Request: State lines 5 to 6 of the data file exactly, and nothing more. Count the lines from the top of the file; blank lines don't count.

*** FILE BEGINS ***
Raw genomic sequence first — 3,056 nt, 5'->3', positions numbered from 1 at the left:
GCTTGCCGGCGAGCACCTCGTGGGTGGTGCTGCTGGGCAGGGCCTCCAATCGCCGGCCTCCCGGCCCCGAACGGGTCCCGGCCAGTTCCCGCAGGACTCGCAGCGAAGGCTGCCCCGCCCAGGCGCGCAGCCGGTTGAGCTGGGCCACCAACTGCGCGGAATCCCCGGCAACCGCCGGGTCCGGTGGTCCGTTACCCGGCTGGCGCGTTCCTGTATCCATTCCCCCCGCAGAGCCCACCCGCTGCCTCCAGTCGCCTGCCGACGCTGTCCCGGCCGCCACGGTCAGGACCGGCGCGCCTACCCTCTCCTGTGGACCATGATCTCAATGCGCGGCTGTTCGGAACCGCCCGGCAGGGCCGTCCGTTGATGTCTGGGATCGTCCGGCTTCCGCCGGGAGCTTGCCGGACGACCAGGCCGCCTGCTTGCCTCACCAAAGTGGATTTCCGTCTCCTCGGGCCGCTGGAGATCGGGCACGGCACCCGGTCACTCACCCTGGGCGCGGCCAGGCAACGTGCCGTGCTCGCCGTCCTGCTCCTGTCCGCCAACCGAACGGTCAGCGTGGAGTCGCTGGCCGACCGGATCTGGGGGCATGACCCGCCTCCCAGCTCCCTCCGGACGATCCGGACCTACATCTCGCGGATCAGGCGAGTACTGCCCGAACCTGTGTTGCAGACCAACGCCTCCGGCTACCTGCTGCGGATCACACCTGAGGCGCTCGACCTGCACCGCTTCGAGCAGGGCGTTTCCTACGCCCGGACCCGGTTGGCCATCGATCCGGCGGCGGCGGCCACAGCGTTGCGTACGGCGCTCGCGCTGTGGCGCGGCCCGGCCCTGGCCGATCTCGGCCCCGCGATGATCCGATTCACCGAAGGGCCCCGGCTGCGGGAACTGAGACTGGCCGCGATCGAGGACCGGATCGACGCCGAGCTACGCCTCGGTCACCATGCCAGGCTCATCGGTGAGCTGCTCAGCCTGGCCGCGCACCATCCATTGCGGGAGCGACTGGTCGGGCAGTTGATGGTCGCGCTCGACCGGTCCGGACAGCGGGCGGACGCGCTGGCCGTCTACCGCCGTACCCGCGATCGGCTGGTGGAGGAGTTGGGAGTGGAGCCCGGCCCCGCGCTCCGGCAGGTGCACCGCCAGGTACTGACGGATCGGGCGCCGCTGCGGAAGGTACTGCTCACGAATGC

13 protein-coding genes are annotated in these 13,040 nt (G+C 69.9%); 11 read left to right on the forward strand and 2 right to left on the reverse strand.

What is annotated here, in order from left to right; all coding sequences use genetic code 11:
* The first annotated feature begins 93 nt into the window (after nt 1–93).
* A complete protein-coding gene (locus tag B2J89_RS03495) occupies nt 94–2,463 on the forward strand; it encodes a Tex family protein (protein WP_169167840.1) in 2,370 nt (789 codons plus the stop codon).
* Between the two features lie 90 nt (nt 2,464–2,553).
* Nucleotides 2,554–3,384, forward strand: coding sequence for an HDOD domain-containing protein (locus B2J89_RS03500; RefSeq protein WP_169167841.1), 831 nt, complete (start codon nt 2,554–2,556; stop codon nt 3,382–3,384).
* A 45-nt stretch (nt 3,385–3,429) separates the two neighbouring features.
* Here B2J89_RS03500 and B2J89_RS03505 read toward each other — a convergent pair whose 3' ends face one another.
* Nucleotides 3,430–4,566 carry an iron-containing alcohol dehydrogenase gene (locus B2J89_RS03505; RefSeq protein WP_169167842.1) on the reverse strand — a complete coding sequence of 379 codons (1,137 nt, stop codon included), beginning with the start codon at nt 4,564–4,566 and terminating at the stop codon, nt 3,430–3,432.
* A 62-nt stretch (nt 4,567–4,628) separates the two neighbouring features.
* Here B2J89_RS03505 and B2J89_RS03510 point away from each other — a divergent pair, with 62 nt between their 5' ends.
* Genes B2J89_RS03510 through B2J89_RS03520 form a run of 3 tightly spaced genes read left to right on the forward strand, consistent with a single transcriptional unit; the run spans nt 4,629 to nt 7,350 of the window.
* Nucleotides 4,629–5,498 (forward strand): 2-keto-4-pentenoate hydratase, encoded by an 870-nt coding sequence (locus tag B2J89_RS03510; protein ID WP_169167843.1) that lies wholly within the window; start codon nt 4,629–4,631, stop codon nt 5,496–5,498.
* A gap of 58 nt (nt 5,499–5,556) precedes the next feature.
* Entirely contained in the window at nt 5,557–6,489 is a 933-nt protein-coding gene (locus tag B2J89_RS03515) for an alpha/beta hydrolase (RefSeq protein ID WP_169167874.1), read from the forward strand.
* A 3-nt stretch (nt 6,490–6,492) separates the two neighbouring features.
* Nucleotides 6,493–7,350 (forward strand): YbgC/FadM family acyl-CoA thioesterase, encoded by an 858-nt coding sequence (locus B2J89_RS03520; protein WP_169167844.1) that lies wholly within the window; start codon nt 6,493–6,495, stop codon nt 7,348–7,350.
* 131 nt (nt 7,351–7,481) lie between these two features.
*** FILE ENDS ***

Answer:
* The first annotated feature begins 93 nt into the window (after nt 1–93).
* A complete protein-coding gene (locus tag B2J89_RS03495) occupies nt 94–2,463 on the forward strand; it encodes a Tex family protein (protein WP_169167840.1) in 2,370 nt (789 codons plus the stop codon).